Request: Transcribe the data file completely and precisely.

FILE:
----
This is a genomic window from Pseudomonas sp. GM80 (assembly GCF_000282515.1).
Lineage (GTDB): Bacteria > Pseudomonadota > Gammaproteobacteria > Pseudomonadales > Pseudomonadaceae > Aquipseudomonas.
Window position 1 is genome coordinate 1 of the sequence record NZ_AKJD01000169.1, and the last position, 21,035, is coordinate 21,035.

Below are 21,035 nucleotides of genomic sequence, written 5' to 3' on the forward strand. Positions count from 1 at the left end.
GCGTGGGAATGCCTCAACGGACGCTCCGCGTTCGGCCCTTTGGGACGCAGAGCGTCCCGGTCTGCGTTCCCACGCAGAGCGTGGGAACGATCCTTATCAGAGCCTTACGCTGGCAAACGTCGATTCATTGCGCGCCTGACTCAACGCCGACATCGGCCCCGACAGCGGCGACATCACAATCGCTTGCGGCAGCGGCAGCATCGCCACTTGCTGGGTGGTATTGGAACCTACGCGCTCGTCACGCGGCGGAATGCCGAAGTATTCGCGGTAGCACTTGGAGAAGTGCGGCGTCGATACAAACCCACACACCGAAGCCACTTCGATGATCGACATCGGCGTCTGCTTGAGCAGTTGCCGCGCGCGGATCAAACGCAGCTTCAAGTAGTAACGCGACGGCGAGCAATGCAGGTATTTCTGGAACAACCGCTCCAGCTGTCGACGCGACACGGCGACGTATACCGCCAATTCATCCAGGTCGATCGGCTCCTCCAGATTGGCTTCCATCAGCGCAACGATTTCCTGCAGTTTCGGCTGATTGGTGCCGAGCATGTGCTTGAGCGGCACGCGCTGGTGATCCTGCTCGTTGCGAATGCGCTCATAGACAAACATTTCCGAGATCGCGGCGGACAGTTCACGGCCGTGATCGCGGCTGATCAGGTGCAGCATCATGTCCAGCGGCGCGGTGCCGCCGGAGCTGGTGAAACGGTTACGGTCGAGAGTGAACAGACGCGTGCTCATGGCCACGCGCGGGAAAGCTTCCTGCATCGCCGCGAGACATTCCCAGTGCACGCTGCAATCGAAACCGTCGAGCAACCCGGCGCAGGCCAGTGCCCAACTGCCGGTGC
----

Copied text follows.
This is a genomic window from Pseudomonas sp. GM80 (assembly GCF_000282515.1).
Lineage (GTDB): Bacteria > Pseudomonadota > Gammaproteobacteria > Pseudomonadales > Pseudomonadaceae > Aquipseudomonas.
Window position 1 is genome coordinate 1 of the sequence record NZ_AKJD01000169.1, and the last position, 21,035, is coordinate 21,035.

Below are 21,035 nucleotides of genomic sequence, written 5' to 3' on the forward strand. Positions count from 1 at the left end.
GCGTGGGAATGCCTCAACGGACGCTCCGCGTTCGGCCCTTTGGGACGCAGAGCGTCCCGGTCTGCGTTCCCACGCAGAGCGTGGGAACGATCCTTATCAGAGCCTTACGCTGGCAAACGTCGATTCATTGCGCGCCTGACTCAACGCCGACATCGGCCCCGACAGCGGCGACATCACAATCGCTTGCGGCAGCGGCAGCATCGCCACTTGCTGGGTGGTATTGGAACCTACGCGCTCGTCACGCGGCGGAATGCCGAAGTATTCGCGGTAGCACTTGGAGAAGTGCGGCGTCGATACAAACCCACACACCGAAGCCACTTCGATGATCGACATCGGCGTCTGCTTGAGCAGTTGCCGCGCGCGGATCAAACGCAGCTTCAAGTAGTAACGCGACGGCGAGCAATGCAGGTATTTCTGGAACAACCGCTCCAGCTGTCGACGCGACACGGCGACGTATACCGCCAATTCATCCAGGTCGATCGGCTCCTCCAGATTGGCTTCCATCAGCGCAACGATTTCCTGCAGTTTCGGCTGATTGGTGCCGAGCATGTGCTTGAGCGGCACGCGCTGGTGATCCTGCTCGTTGCGAATGCGCTCATAGACAAACATTTCCGAGATCGCGGCGGACAGTTCACGGCCGTGATCGCGGCTGATCAGGTGCAGCATCATGTCCAGCGGCGCGGTGCCGCCGGAGCTGGTGAAACGGTTACGGTCGAGAGTGAACAGACGCGTGCTCATGGCCACGCGCGGGAAAGCTTCCTGCATCGCCGCGAGACATTCCCAGTGCACGCTGCAATCGAAACCGTCGAGCAACCCGGCGCAGGCCAGTGCCCAACTGCCGGTGC